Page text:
Traits of successful Risk Management professionals

5 Critical Traits of Successful Risk Management Professionals

  • Interpersonal
  • Systems Analysis/Process-Oriented— Determining how a system should work and how changes in conditions, operations, and the environment will affect outcomes.
  • Coordination — Adjusting actions in relation to others’ actions.
  • Complex Problem Solving/Proactive— Identifying complex problems and reviewing related information to develop and evaluate options and implement solutions.
  • Negotiation — Bringing others together and trying to reconcile differences.

Additional Traits of Successful Risk Management Professionals

Skills:

  • Reading Comprehension— Understanding written sentences and paragraphs in work related documents.
  • Active Listening— Giving full attention to what other people are saying, taking time to understand the points being made, asking questions as appropriate, and not interrupting at inappropriate times.
  • Critical Thinking— Using logic and reasoning to identify the strengths and weaknesses of alternative solutions, conclusions or approaches to problems.
  • Speaking— Talking to others to convey information effectively.
  • Systems Analysis/Process-Oriented— Determining how a system should work and how changes in conditions, operations, and the environment will affect outcomes.
  • Mathematics — Using mathematics to solve problems.
  • Negotiation — Bringing others together and trying to reconcile differences.
  • Systems Evaluation— Identifying measures or indicators of system performance and the actions needed to improve or correct performance, relative to the goals of the system.
  • Writing— Communicating effectively in writing as appropriate for the needs of the audience.
  • Complex Problem Solving/Proactive— Identifying complex problems and reviewing related information to develop and evaluate options and implement solutions.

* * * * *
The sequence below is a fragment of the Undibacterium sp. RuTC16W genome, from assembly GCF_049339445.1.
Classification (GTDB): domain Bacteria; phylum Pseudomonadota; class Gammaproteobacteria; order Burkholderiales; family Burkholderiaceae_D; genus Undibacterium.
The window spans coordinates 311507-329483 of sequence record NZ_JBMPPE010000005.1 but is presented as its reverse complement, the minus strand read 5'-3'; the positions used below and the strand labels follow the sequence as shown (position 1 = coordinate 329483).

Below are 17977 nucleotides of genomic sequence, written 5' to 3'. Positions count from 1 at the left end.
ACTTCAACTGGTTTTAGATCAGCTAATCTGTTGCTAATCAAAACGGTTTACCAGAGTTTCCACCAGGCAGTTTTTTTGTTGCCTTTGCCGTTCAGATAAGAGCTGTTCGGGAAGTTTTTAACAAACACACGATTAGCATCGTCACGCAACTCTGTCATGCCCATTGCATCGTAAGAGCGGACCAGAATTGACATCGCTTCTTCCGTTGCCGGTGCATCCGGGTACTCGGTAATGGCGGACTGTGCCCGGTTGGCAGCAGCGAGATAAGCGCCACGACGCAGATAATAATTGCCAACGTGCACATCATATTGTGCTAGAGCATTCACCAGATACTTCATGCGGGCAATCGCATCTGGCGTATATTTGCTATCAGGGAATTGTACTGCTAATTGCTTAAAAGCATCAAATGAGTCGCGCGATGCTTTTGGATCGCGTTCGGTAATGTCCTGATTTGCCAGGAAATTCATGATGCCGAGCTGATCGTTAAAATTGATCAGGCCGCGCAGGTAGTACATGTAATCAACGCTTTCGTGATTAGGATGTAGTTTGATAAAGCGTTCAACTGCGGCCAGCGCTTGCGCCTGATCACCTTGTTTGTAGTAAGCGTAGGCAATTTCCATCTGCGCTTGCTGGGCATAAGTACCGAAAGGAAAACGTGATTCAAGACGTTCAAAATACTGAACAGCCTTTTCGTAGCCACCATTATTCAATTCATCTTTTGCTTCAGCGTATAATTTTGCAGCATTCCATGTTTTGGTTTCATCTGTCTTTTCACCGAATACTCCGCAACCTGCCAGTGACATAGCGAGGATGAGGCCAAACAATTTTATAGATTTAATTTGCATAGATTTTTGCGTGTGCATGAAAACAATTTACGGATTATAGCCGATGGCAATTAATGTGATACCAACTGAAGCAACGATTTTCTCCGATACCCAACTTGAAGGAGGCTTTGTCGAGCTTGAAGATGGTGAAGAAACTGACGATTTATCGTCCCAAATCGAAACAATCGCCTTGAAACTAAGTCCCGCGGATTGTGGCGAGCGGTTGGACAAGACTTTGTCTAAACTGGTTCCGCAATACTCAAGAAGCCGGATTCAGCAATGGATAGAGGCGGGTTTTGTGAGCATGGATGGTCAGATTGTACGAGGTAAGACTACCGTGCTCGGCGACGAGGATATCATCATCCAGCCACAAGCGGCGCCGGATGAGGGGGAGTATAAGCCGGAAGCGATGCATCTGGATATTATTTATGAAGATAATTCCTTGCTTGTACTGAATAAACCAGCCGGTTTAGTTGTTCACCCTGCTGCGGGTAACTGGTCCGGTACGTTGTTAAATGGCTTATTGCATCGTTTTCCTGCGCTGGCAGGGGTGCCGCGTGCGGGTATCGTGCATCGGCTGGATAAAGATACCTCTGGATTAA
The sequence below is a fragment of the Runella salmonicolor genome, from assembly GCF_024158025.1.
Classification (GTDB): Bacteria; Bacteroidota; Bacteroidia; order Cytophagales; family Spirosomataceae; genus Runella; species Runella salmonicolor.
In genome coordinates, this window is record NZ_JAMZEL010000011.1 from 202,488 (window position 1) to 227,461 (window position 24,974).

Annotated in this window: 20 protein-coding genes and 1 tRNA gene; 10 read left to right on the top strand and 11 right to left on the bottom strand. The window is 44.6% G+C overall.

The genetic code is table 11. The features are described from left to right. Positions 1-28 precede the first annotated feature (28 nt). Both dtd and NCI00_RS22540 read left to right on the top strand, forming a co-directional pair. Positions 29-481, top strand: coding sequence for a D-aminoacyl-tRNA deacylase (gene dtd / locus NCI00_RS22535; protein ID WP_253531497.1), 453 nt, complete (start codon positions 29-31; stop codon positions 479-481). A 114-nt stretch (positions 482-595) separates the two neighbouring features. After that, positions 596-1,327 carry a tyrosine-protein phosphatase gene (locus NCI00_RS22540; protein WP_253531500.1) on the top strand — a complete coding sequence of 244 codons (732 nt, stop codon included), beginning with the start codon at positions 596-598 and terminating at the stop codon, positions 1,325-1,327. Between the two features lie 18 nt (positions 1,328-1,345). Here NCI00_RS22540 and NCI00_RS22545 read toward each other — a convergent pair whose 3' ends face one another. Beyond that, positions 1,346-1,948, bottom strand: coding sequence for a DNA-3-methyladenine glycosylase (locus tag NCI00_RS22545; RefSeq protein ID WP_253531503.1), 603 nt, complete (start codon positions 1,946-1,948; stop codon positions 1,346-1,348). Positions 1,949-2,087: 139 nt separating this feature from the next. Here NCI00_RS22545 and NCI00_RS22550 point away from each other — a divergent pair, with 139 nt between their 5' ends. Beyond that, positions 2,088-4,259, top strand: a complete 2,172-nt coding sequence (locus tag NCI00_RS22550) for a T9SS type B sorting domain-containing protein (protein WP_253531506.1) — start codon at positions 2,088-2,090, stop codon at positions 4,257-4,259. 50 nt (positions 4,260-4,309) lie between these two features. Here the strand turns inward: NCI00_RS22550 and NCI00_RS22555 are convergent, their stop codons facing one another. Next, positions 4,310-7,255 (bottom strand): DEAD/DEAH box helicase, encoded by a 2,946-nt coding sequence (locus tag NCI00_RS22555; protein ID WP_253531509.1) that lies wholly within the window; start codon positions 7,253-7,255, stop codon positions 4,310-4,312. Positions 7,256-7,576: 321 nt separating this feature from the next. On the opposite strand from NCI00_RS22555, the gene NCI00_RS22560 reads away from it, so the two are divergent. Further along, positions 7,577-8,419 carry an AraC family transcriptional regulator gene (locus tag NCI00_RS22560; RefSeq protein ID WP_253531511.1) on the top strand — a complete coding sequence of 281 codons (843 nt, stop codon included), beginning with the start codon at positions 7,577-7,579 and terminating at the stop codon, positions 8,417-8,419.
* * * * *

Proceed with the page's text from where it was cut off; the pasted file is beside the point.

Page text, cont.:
• Judgment and Decision Making— Considering the relative costs and benefits of potential actions to choose the most appropriate one.
  • Active Learning— Understanding the implications of new information for both current and future problem-solving and decision-making.
  • Monitoring— Monitoring/Assessing performance of yourself, other individuals, or organizations to make improvements or take corrective action.
  • Time Management— Managing one’s own time and the time of others.
  • Coordination — Adjusting actions in relation to others’ actions.
  • Persuasion— Persuading others to change their minds or behavior.
  • Social Perceptiveness— Being aware of others’ reactions and understanding why they react as they do.

Abilities:

  • Problem Sensitivity— The ability to tell when something is wrong or is likely to go wrong. It does not involve solving the problem, only recognizing there is a problem.
  • Deductive Reasoning— The ability to apply general rules to specific problems to produce answers that make sense.
  • Inductive Reasoning— The ability to combine pieces of information to form general rules or conclusions (includes finding a relationship among seemingly unrelated events).
  • Oral Comprehension— The ability to listen to and understand information and ideas presented through spoken words and sentences.
  • Oral Expression— The ability to communicate information and ideas in speaking so others will understand.
  • Mathematical Reasoning— The ability to choose the right mathematical methods or formulas to solve a problem.
  • Written Comprehension— The ability to read and understand information and ideas presented in writing.
  • Near Vision— The ability to see details at close range (within a few feet of the observer).